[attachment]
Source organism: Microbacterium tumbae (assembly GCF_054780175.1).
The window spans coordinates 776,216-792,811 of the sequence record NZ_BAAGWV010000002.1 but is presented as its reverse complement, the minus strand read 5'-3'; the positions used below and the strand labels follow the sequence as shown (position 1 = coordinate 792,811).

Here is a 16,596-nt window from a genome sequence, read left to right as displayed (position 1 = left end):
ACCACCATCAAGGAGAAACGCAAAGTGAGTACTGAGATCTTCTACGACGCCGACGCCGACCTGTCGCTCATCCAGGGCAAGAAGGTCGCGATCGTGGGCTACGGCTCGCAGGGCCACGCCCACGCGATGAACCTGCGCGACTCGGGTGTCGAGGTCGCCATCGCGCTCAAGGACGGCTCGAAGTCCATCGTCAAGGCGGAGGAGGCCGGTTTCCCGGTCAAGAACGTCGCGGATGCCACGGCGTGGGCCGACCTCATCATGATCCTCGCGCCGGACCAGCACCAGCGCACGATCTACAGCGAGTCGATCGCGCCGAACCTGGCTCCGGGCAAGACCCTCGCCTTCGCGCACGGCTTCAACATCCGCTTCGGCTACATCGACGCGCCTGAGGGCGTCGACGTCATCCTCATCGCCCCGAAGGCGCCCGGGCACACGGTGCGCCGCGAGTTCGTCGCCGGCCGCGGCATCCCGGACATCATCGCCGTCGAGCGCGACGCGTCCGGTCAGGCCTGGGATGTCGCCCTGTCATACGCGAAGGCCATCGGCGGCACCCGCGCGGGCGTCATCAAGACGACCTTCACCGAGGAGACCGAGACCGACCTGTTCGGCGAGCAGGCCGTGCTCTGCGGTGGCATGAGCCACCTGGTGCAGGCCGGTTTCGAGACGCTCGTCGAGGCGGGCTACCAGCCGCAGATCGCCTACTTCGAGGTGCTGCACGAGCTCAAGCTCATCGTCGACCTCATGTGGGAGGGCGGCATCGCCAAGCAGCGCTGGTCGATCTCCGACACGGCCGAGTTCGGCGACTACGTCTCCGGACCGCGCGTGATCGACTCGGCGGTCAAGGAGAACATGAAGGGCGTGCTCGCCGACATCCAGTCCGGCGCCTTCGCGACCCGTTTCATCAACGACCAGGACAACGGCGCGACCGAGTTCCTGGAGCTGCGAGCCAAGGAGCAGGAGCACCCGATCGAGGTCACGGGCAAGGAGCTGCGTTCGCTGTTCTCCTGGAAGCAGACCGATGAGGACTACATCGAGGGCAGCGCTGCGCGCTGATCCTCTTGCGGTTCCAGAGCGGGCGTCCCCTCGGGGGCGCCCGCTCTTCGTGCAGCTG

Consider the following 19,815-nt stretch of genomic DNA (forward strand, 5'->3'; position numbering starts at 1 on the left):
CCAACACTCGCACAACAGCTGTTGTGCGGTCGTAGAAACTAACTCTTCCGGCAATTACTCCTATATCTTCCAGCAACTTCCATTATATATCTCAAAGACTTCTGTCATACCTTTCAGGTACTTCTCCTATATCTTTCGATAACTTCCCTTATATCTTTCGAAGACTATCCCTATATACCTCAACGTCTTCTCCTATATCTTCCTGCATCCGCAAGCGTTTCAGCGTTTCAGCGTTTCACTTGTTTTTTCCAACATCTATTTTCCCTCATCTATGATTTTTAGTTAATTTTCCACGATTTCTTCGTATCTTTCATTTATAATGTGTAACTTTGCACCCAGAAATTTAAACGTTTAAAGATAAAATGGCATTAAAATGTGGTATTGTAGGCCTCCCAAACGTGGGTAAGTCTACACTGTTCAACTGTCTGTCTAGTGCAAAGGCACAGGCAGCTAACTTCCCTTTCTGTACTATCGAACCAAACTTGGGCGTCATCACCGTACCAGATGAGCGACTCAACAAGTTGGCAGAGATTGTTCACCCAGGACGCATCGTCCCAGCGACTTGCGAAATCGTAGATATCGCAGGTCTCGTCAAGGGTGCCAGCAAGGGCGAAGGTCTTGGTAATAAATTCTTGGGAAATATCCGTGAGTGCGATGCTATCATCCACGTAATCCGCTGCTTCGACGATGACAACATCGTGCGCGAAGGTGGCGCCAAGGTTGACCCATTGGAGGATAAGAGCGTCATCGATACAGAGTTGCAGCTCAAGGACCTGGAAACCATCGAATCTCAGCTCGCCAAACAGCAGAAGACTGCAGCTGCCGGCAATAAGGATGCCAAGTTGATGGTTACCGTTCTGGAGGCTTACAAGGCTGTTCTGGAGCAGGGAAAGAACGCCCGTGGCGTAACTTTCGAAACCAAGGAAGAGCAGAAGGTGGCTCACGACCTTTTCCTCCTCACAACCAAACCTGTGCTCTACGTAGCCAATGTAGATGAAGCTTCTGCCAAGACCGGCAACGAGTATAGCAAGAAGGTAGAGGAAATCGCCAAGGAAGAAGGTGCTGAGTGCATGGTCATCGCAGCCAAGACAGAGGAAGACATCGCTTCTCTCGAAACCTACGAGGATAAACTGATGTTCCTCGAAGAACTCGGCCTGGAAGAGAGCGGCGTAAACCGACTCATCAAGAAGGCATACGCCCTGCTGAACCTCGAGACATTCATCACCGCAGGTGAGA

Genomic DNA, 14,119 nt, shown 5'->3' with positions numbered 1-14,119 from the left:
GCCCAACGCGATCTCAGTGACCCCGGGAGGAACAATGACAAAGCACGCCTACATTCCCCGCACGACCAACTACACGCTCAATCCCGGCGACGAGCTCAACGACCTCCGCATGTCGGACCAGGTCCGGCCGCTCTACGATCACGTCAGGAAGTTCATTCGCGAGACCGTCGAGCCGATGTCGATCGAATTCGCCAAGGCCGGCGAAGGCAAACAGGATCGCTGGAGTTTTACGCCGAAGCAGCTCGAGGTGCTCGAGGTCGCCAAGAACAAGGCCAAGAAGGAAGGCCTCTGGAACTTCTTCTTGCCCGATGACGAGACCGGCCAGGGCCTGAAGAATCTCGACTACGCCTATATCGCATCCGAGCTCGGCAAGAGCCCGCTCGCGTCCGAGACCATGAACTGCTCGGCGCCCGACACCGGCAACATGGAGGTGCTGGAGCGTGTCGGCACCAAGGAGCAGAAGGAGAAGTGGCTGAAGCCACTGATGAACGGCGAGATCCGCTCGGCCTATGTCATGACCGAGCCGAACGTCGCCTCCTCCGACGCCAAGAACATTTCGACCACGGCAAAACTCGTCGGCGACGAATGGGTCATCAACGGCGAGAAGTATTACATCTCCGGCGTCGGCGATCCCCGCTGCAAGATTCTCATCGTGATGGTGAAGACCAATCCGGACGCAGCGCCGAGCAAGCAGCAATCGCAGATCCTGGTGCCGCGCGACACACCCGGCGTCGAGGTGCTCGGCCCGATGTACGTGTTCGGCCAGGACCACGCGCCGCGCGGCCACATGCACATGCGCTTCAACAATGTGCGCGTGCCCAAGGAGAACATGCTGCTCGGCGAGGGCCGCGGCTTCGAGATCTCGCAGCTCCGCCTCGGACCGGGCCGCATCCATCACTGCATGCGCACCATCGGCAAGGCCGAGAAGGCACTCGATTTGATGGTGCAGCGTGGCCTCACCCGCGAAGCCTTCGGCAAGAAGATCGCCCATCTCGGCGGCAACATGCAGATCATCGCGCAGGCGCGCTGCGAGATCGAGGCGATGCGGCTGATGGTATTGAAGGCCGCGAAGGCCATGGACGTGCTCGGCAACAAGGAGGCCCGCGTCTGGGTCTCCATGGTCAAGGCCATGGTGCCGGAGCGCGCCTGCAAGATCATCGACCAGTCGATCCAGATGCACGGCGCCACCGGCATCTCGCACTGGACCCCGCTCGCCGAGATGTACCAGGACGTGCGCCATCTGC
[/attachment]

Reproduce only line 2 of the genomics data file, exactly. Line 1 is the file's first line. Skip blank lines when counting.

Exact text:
The window spans coordinates 776,216-792,811 of the sequence record NZ_BAAGWV010000002.1 but is presented as its reverse complement, the minus strand read 5'-3'; the positions used below and the strand labels follow the sequence as shown (position 1 = coordinate 792,811).